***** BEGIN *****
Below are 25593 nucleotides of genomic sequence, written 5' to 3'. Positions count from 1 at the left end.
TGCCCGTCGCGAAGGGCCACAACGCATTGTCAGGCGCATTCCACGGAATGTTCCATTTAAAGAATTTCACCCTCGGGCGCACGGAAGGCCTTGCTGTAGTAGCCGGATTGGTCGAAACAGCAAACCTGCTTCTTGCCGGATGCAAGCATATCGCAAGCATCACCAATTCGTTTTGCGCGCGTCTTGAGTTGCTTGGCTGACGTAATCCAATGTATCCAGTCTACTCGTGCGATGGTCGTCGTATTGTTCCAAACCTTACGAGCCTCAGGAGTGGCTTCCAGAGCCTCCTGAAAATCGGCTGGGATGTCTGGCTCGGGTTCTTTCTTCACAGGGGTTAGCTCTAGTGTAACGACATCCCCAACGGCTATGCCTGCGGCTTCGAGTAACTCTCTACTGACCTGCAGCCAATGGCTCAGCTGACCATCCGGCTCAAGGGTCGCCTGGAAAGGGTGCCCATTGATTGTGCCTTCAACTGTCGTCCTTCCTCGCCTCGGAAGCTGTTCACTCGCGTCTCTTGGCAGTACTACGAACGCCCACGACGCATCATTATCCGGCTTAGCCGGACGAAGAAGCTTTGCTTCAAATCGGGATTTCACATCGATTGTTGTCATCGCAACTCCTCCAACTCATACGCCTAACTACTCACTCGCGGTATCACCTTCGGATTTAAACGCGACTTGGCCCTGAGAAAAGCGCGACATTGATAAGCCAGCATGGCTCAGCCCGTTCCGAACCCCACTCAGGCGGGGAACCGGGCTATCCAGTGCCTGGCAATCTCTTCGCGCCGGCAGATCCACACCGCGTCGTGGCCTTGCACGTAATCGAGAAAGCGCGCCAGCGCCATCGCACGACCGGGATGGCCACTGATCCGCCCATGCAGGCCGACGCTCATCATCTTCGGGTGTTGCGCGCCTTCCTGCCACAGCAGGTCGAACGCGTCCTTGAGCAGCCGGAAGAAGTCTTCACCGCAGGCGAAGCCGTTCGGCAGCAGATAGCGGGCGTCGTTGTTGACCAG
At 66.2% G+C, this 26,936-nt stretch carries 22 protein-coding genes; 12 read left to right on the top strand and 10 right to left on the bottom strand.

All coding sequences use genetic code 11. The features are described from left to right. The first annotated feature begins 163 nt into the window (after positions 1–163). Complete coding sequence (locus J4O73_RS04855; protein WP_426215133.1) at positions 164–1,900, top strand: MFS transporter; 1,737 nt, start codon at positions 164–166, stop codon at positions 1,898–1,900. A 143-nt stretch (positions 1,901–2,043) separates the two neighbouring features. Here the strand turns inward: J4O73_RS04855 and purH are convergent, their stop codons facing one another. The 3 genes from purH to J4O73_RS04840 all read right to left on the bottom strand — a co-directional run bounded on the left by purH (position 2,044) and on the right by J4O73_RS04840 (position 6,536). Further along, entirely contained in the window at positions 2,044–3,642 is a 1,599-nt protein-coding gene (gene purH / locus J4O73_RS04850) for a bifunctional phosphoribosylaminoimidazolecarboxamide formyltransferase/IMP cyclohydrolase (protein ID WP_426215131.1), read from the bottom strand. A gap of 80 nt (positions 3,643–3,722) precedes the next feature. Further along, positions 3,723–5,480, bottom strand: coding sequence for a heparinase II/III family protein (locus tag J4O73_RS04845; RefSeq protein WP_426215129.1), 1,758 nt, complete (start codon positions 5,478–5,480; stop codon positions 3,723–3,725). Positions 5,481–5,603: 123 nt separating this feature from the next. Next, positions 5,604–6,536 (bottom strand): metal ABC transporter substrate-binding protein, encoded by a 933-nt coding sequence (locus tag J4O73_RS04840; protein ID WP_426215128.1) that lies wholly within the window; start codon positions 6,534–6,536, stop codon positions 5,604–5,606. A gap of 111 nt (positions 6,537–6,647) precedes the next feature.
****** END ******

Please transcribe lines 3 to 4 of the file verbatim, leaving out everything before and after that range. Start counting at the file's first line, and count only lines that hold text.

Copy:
At 66.2% G+C, this 26,936-nt stretch carries 22 protein-coding genes; 12 read left to right on the top strand and 10 right to left on the bottom strand.

All coding sequences use genetic code 11. The features are described from left to right. The first annotated feature begins 163 nt into the window (after positions 1–163). Complete coding sequence (locus J4O73_RS04855; protein WP_426215133.1) at positions 164–1,900, top strand: MFS transporter; 1,737 nt, start codon at positions 164–166, stop codon at positions 1,898–1,900. A 143-nt stretch (positions 1,901–2,043) separates the two neighbouring features. Here the strand turns inward: J4O73_RS04855 and purH are convergent, their stop codons facing one another. The 3 genes from purH to J4O73_RS04840 all read right to left on the bottom strand — a co-directional run bounded on the left by purH (position 2,044) and on the right by J4O73_RS04840 (position 6,536). Further along, entirely contained in the window at positions 2,044–3,642 is a 1,599-nt protein-coding gene (gene purH / locus J4O73_RS04850) for a bifunctional phosphoribosylaminoimidazolecarboxamide formyltransferase/IMP cyclohydrolase (protein ID WP_426215131.1), read from the bottom strand. A gap of 80 nt (positions 3,643–3,722) precedes the next feature. Further along, positions 3,723–5,480, bottom strand: coding sequence for a heparinase II/III family protein (locus tag J4O73_RS04845; RefSeq protein WP_426215129.1), 1,758 nt, complete (start codon positions 5,478–5,480; stop codon positions 3,723–3,725). Positions 5,481–5,603: 123 nt separating this feature from the next. Next, positions 5,604–6,536 (bottom strand): metal ABC transporter substrate-binding protein, encoded by a 933-nt coding sequence (locus tag J4O73_RS04840; protein ID WP_426215128.1) that lies wholly within the window; start codon positions 6,534–6,536, stop codon positions 5,604–5,606. A gap of 111 nt (positions 6,537–6,647) precedes the next feature.